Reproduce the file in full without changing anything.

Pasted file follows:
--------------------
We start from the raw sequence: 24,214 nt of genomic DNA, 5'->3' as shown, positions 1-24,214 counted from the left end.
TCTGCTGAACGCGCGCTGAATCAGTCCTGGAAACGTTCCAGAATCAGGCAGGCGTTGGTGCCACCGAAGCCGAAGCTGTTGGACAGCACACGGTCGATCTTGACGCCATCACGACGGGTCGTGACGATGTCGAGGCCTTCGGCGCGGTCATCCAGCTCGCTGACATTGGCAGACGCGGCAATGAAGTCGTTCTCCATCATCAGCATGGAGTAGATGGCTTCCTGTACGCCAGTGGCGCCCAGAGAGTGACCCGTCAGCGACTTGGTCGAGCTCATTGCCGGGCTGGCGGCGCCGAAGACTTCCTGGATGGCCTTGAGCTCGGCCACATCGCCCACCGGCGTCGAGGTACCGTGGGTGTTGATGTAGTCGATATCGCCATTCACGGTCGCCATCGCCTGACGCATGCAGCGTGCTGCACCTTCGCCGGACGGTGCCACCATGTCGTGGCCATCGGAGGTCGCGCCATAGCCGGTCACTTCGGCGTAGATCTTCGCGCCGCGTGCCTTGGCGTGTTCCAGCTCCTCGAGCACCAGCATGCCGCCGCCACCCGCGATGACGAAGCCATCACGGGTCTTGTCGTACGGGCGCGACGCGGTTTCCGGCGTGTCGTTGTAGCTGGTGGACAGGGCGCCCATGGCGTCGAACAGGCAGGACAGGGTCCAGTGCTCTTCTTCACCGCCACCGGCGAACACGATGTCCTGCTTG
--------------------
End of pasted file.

We start from the raw sequence: 24,214 nt of genomic DNA, 5'->3' as shown, positions 1-24,214 counted from the left end.
TCTGCTGAACGCGCGCTGAATCAGTCCTGGAAACGTTCCAGAATCAGGCAGGCGTTGGTGCCACCGAAGCCGAAGCTGTTGGACAGCACACGGTCGATCTTGACGCCATCACGACGGGTCGTGACGATGTCGAGGCCTTCGGCGCGGTCATCCAGCTCGCTGACATTGGCAGACGCGGCAATGAAGTCGTTCTCCATCATCAGCATGGAGTAGATGGCTTCCTGTACGCCAGTGGCGCCCAGAGAGTGACCCGTCAGCGACTTGGTCGAGCTCATTGCCGGGCTGGCGGCGCCGAAGACTTCCTGGATGGCCTTGAGCTCGGCCACATCGCCCACCGGCGTCGAGGTACCGTGGGTGTTGATGTAGTCGATATCGCCATTCACGGTCGCCATCGCCTGACGCATGCAGCGTGCTGCACCTTCGCCGGACGGTGCCACCATGTCGTGGCCATCGGAGGTCGCGCCATAGCCGGTCACTTCGGCGTAGATCTTCGCGCCGCGTGCCTTGGCGTGTTCCAGCTCCTCGAGCACCAGCATGCCGCCGCCACCCGCGATGACGAAGCCATCACGGGTCTTGTCGTACGGGCGCGACGCGGTTTCCGGCGTGTCGTTGTAGCTGGTGGACAGGGCGCCCATGGCGTCGAACAGGCAGGACAGGGTCCAGTGCTCTTCTTCACCGCCACCGGCGAACACGATGTCCTGCTTG